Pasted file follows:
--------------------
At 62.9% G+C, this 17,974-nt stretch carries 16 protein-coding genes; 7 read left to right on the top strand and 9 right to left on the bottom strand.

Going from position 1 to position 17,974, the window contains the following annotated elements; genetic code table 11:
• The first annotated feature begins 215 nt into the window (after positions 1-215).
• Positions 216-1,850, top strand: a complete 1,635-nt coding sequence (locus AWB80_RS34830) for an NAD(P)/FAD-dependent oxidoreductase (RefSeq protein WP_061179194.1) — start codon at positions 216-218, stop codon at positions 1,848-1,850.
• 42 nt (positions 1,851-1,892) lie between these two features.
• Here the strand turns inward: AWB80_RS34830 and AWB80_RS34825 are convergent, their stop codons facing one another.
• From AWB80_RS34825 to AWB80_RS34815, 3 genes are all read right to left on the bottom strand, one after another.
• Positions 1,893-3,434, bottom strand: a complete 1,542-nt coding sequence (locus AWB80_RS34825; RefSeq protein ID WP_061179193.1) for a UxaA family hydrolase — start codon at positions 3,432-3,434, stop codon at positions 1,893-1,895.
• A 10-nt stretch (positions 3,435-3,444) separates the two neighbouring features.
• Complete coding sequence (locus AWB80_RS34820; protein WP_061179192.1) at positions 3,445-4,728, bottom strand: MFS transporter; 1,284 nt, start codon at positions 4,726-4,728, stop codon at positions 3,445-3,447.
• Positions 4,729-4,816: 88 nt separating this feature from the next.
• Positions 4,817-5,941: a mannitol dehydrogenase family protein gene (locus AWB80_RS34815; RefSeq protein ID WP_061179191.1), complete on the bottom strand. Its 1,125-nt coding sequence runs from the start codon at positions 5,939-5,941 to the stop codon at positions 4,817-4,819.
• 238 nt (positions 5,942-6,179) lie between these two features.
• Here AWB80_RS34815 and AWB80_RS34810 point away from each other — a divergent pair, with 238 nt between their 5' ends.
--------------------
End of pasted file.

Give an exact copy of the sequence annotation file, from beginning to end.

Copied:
At 62.9% G+C, this 17,974-nt stretch carries 16 protein-coding genes; 7 read left to right on the top strand and 9 right to left on the bottom strand.

Going from position 1 to position 17,974, the window contains the following annotated elements; genetic code table 11:
• The first annotated feature begins 215 nt into the window (after positions 1-215).
• Positions 216-1,850, top strand: a complete 1,635-nt coding sequence (locus AWB80_RS34830) for an NAD(P)/FAD-dependent oxidoreductase (RefSeq protein WP_061179194.1) — start codon at positions 216-218, stop codon at positions 1,848-1,850.
• 42 nt (positions 1,851-1,892) lie between these two features.
• Here the strand turns inward: AWB80_RS34830 and AWB80_RS34825 are convergent, their stop codons facing one another.
• From AWB80_RS34825 to AWB80_RS34815, 3 genes are all read right to left on the bottom strand, one after another.
• Positions 1,893-3,434, bottom strand: a complete 1,542-nt coding sequence (locus AWB80_RS34825; RefSeq protein ID WP_061179193.1) for a UxaA family hydrolase — start codon at positions 3,432-3,434, stop codon at positions 1,893-1,895.
• A 10-nt stretch (positions 3,435-3,444) separates the two neighbouring features.
• Complete coding sequence (locus AWB80_RS34820; protein WP_061179192.1) at positions 3,445-4,728, bottom strand: MFS transporter; 1,284 nt, start codon at positions 4,726-4,728, stop codon at positions 3,445-3,447.
• Positions 4,729-4,816: 88 nt separating this feature from the next.
• Positions 4,817-5,941: a mannitol dehydrogenase family protein gene (locus AWB80_RS34815; RefSeq protein ID WP_061179191.1), complete on the bottom strand. Its 1,125-nt coding sequence runs from the start codon at positions 5,939-5,941 to the stop codon at positions 4,817-4,819.
• 238 nt (positions 5,942-6,179) lie between these two features.
• Here AWB80_RS34815 and AWB80_RS34810 point away from each other — a divergent pair, with 238 nt between their 5' ends.